Review: Court Theatre’s Antigone Asks the Old Questions for New Times

Every time an old play is revived, it inhabits two dimensions—the time of its writing and the time of its revival. You can't exactly call a restaging of a 2,400+ year old Greek tragedy a revival, but it's not "New Faces of 2024" either.

And that brings us to the Court Theatre's ingenious staging of Sophocles' tragedy Antigone. The final installment in Court's presentation of the Oedipus cycle that began back in 2019 with Oedipus Rex and continued in last year's thrilling The Gospel at Colonus. This production has big shoes to fill, and unsurprisingly, that's a challenge it handily meets.

Like all classic tragedies, Antigone is surprisingly malleable. Sophocles' thoughts, once directed to an outdoor audience of Athenians celebrating the local grape harvest, has made many stops along the way to us, maybe most notably in Jean Anouilh's 1944 production in Nazi-occupied Paris, where the age-old question of obedience to civil authorities vs. faithfulness to a higher law held particularly intense repercussions.

Aeriel Williams as Antigone. Photo by Michael Brosilow.

Court's current staging, adroitly directed by artistic director Gabrielle Randell-Bent using a translation by Court's founding director (and University of Chicago professor of classics) Nicholas Rudall, brings perhaps an equally weighty resonance by framing the production squarely in the experience of Black Americans. So, when the lights dim, the first thing we hear is a recording of Black women (members of Randell-Bent's family) discussing the back-of-the-bus reality of the early Civil Rights era. And, when the classic Greek chorus arrives on stage, they (Cage Sebastian Pierre and Danielle Davis) are wearing the regal gowns of a Gospel choir.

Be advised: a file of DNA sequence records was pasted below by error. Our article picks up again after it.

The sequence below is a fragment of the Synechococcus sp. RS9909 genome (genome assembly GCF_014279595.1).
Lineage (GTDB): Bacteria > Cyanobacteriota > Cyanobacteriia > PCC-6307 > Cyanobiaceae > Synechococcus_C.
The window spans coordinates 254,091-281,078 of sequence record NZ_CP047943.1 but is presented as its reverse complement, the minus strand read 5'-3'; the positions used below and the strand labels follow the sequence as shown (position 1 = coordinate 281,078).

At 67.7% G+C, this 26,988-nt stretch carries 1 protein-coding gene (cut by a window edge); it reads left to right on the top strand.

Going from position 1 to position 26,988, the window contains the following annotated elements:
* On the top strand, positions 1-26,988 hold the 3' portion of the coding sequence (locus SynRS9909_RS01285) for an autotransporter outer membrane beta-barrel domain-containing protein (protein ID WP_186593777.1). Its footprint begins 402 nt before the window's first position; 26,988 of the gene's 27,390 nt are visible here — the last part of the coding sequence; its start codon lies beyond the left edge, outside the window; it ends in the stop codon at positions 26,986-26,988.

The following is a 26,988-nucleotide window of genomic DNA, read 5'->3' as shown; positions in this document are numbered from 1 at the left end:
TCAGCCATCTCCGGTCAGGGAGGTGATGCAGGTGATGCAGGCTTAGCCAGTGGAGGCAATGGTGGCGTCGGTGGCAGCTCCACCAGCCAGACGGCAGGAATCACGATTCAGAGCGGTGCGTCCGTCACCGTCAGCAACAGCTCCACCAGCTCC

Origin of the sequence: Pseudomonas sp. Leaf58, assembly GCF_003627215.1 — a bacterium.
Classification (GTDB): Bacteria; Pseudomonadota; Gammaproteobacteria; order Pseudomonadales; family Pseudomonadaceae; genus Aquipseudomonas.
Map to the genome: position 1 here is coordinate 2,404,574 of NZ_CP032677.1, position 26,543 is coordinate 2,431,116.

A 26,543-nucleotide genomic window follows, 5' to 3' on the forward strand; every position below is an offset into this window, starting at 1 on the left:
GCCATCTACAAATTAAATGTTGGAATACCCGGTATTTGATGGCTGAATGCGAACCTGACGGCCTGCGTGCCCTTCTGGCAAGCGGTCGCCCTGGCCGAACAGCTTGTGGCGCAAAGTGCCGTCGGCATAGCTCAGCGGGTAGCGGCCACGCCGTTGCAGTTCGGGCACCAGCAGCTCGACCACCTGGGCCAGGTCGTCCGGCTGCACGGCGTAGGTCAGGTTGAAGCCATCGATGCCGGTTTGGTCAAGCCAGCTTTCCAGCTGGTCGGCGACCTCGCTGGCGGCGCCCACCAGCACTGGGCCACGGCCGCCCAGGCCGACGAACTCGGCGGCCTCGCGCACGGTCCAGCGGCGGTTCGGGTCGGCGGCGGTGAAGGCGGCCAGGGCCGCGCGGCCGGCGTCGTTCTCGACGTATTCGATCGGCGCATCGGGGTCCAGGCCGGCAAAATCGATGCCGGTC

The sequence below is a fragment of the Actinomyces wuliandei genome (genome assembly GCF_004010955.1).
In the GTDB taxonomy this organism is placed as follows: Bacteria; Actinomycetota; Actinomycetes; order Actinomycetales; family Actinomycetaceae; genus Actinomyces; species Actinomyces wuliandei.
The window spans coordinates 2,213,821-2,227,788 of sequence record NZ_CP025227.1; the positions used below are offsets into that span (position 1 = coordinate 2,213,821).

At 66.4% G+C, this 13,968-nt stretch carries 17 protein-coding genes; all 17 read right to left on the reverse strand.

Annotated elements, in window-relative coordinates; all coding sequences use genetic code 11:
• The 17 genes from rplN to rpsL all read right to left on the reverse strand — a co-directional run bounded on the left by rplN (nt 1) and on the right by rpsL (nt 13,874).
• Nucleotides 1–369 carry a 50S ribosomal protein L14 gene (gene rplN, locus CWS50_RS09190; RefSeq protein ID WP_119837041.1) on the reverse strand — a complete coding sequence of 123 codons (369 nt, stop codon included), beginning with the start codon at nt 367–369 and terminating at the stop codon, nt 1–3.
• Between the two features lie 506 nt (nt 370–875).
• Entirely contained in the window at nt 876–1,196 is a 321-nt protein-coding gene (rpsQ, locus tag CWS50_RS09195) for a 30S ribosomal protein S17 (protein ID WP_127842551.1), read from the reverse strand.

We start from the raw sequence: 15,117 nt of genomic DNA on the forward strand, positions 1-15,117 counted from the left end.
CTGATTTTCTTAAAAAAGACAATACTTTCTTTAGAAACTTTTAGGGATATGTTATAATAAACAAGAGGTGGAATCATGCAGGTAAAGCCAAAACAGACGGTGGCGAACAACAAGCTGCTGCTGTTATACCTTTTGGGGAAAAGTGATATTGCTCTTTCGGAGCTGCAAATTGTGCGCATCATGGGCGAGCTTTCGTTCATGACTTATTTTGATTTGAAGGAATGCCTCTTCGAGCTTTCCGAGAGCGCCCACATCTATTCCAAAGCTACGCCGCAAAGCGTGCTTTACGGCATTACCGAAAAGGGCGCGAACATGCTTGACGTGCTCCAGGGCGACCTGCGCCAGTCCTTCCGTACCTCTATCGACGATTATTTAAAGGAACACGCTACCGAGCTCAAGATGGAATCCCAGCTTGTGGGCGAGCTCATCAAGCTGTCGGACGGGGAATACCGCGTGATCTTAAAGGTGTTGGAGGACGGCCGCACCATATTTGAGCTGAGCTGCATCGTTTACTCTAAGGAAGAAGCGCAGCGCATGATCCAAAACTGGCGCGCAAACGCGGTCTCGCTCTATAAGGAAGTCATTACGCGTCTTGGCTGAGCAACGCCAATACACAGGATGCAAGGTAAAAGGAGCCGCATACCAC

And then the old story unfolds: battling brothers, now both dead—one a hero and the other a traitor. One celebrated by the king and city, the other's body consigned as carion for the birds and the dogs to eat. And one sister, prepared to defy the authorities—and face the consequences—to do what she sees as right.

Julian Parker as Watchman and Timothy Edward Kane as Creon. Photo by Michael Brosilow.

The cast is uniformly excellent and play their roles with sensitive skill. But let me single out one for special praise. This may seem odd thing to say for a tragedy and for what, in other, less capable hands may be a throw-away role—but Julian Parker as the anonymously named "Watchman" is hilarious. The words are still Sophocles' (by way of Rudall), but the laughs he earns are Parker's alone. I can't wait to see him in a comedy.

The excellent production has been extended through March 2 at the Court Theatre, 5535 S. Ellis Ave. The runtime of the show is two hours with no intermission. Tickets for performances Wednesday-Sunday are available for $40-$70 at www.CourtTheatre.org.

For more information on this and other plays, see theatreinchicago.com.

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Doug Mose

Doug Mose grew up on a farm in western Illinois, and moved to the big city to go to grad school. He lives with his husband Jim in Printers Row. When he’s not writing for Third Coast Review, Doug works as a business writer.